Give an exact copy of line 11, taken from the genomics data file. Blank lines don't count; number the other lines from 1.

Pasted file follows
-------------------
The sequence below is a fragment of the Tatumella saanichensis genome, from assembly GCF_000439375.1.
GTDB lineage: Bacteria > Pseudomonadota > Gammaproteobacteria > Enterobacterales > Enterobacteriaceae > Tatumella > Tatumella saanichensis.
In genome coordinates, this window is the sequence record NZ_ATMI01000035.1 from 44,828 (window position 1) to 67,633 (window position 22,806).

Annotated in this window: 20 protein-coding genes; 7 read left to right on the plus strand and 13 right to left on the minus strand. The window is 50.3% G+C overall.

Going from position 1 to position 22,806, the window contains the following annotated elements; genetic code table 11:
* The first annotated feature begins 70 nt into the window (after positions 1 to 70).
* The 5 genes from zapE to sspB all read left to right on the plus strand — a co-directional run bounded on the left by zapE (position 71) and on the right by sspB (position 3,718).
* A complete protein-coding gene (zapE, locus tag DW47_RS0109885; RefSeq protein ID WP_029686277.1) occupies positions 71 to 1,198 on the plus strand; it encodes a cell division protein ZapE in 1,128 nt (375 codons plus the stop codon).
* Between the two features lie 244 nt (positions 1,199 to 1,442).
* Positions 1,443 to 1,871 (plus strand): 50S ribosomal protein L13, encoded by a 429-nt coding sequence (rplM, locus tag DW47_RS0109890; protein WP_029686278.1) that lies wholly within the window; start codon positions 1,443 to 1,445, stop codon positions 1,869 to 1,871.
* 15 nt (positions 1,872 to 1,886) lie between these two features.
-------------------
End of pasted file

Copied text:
* 15 nt (positions 1,872 to 1,886) lie between these two features.